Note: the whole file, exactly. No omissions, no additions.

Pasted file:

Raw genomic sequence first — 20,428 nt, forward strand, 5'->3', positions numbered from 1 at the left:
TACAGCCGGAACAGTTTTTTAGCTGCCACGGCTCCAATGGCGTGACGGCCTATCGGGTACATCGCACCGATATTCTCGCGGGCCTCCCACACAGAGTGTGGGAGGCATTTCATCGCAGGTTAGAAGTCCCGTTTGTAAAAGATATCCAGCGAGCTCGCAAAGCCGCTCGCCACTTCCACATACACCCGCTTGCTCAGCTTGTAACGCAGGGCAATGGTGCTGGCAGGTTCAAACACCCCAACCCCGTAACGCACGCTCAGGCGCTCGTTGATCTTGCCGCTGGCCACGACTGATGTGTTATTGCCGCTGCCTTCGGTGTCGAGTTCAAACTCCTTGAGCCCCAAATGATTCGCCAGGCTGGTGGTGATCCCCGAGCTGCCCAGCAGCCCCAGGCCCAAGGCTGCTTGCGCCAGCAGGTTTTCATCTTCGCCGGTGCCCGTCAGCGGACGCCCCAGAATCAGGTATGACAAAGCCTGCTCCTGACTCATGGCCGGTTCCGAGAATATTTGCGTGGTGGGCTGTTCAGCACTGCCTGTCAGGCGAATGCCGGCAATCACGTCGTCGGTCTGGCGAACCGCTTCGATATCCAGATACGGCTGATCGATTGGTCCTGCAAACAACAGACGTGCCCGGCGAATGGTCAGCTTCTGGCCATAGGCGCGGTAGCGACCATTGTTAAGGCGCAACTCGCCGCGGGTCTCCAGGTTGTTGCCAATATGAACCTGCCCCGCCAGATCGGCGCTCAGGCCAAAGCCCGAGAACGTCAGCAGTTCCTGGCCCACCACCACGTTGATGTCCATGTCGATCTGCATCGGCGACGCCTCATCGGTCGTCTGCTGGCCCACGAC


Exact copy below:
Raw genomic sequence first — 20,428 nt, forward strand, 5'->3', positions numbered from 1 at the left:
TACAGCCGGAACAGTTTTTTAGCTGCCACGGCTCCAATGGCGTGACGGCCTATCGGGTACATCGCACCGATATTCTCGCGGGCCTCCCACACAGAGTGTGGGAGGCATTTCATCGCAGGTTAGAAGTCCCGTTTGTAAAAGATATCCAGCGAGCTCGCAAAGCCGCTCGCCACTTCCACATACACCCGCTTGCTCAGCTTGTAACGCAGGGCAATGGTGCTGGCAGGTTCAAACACCCCAACCCCGTAACGCACGCTCAGGCGCTCGTTGATCTTGCCGCTGGCCACGACTGATGTGTTATTGCCGCTGCCTTCGGTGTCGAGTTCAAACTCCTTGAGCCCCAAATGATTCGCCAGGCTGGTGGTGATCCCCGAGCTGCCCAGCAGCCCCAGGCCCAAGGCTGCTTGCGCCAGCAGGTTTTCATCTTCGCCGGTGCCCGTCAGCGGACGCCCCAGAATCAGGTATGACAAAGCCTGCTCCTGACTCATGGCCGGTTCCGAGAATATTTGCGTGGTGGGCTGTTCAGCACTGCCTGTCAGGCGAATGCCGGCAATCACGTCGTCGGTCTGGCGAACCGCTTCGATATCCAGATACGGCTGATCGATTGGTCCTGCAAACAACAGACGTGCCCGGCGAATGGTCAGCTTCTGGCCATAGGCGCGGTAGCGACCATTGTTAAGGCGCAACTCGCCGCGGGTCTCCAGGTTGTTGCCAATATGAACCTGCCCCGCCAGATCGGCGCTCAGGCCAAAGCCCGAGAACGTCAGCAGTTCCTGGCCCACCACCACGTTGATGTCCATGTCGATCTGCATCGGCGACGCCTCATCGGTCGTCTGCTGGCCCACGAC